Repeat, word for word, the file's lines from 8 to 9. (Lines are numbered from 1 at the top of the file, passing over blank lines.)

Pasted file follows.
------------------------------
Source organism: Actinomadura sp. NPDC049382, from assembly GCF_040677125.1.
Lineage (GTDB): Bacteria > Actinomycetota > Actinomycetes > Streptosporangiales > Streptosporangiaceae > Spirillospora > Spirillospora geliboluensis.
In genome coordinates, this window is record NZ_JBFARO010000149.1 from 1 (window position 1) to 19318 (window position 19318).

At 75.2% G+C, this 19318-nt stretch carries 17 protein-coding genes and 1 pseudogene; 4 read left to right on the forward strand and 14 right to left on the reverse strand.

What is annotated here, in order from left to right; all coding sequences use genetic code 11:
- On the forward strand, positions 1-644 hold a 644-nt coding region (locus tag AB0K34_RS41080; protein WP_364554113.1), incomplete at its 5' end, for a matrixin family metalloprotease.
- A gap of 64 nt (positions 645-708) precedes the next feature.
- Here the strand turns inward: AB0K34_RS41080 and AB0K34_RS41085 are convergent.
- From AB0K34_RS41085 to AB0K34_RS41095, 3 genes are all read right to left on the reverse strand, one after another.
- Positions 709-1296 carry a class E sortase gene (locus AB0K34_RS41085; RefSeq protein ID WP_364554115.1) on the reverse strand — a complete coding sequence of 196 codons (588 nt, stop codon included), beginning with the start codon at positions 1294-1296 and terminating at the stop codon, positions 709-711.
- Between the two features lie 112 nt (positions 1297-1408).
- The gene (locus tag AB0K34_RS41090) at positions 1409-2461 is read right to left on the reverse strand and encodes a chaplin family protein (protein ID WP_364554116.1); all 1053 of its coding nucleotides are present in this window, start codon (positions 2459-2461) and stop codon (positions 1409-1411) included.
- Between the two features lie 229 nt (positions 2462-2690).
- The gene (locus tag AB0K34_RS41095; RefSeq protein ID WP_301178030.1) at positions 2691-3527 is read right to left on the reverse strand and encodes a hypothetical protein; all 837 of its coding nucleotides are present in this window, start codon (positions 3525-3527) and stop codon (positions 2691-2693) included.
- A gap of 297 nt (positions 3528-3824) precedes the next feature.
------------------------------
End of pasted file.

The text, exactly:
- Here the strand turns inward: AB0K34_RS41080 and AB0K34_RS41085 are convergent.
- From AB0K34_RS41085 to AB0K34_RS41095, 3 genes are all read right to left on the reverse strand, one after another.